Tunable internal quantum well alignment in rationally designed oligomer-based perovskite films deposited by resonant infrared matrix-assisted pulsed laser evaporation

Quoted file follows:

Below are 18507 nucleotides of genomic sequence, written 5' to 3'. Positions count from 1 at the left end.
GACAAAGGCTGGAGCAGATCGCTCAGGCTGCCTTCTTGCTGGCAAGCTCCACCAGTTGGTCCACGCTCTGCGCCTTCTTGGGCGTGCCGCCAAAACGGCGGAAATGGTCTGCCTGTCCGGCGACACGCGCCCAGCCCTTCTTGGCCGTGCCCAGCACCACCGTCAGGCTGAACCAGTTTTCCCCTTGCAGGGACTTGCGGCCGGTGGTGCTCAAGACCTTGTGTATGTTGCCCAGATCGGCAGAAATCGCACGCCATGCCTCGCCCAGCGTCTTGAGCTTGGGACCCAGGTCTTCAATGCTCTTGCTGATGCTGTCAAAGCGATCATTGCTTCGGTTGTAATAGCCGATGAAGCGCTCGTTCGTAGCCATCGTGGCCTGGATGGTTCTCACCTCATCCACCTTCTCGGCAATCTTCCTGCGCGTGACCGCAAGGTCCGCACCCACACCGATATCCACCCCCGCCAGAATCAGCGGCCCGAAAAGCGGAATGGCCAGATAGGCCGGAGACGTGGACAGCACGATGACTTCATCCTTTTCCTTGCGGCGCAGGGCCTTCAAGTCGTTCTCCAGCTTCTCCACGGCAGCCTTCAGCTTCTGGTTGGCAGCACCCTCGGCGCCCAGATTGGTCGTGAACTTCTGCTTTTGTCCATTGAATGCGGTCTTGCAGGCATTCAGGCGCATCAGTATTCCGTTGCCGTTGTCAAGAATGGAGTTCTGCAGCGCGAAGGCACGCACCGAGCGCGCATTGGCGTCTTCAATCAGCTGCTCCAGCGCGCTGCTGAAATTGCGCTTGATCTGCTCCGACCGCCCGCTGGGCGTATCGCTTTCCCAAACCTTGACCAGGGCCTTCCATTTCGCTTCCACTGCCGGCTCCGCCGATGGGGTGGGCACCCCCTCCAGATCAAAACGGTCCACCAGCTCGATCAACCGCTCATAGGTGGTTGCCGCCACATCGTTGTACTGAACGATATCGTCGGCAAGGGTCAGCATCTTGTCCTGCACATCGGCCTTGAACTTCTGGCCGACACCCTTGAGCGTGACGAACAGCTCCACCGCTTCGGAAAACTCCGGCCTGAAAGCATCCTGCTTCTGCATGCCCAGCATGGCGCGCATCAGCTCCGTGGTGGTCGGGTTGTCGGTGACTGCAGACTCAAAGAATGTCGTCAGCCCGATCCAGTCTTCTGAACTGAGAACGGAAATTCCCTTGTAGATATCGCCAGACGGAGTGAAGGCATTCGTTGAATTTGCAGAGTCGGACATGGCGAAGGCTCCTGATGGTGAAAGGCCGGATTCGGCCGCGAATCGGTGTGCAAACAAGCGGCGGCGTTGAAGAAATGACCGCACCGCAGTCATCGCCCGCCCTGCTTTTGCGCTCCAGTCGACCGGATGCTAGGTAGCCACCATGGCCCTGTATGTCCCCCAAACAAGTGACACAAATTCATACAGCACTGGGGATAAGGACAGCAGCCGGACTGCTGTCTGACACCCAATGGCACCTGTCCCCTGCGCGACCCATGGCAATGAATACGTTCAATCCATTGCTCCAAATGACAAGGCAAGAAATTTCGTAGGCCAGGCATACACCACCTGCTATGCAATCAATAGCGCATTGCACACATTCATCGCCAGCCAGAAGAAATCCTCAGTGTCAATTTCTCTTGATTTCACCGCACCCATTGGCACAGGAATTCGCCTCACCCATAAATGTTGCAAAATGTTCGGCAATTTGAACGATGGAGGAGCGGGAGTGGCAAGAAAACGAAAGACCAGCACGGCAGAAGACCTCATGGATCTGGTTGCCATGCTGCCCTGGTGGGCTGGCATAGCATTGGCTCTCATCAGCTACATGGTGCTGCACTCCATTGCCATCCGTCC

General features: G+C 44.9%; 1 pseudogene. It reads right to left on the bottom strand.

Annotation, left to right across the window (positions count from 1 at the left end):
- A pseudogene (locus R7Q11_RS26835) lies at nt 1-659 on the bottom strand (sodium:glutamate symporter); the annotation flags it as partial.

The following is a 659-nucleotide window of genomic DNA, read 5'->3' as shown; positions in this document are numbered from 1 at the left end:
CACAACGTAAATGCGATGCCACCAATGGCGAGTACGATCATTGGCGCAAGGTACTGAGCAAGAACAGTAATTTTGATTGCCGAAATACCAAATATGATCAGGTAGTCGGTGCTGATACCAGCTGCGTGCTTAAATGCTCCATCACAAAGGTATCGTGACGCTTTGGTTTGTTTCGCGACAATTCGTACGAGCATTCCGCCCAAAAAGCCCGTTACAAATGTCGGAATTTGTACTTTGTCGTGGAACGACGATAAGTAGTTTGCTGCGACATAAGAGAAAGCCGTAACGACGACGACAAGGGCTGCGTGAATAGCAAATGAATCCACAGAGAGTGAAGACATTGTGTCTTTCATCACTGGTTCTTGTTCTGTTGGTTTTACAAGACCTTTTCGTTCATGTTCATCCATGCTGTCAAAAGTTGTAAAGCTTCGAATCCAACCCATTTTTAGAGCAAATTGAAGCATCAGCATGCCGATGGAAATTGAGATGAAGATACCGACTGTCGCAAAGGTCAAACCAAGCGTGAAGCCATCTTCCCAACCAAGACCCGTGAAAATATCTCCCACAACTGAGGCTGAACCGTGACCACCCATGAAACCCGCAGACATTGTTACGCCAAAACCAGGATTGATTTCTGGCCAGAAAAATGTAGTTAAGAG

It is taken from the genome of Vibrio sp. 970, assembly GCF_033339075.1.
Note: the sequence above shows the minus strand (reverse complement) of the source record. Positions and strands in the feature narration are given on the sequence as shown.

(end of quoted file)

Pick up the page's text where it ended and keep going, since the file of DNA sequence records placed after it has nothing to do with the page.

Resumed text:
Hybrid perovskites incorporating conjugated organic cations enable unusual charge carrier interactions among organic and inorganic structural components, but are difficult to prepare as films due to disparate component chemical/physical characteristics (e.g., solubility, thermal stability). Here we demonstrate that resonant infrared matrix-assisted pulsed laser evaporation (RIR-MAPLE) mitigates these challenges, enabling facile deposition of lead-halide-based perovskite films incorporating variable-length oligothiophene cations. Density functional theory (DFT) predicts suitable organic and inorganic moieties that form quantum-well-like structures with targeted luminescence or exciton separation/quenching. RIR-MAPLE-deposited films enable confirmation of these predictions by optical measurements, which further display excited state behavior transcending traditional quantum-well models—i.e., with appropriate selection of specially synthesized organic/inorganic moieties, intercomponent carrier transfer efficiently converts excitons from singlet to triplet states in organics for which intersystem crossing cannot ordinarily compete with recombination. These observations demonstrate the uniquely versatile excited-state behavior in hybrid perovskite quantum wells, and the value of integrating DFT, organic synthesis, RIR-MAPLE and spectroscopy for screening/preparing rationally devised complex structures.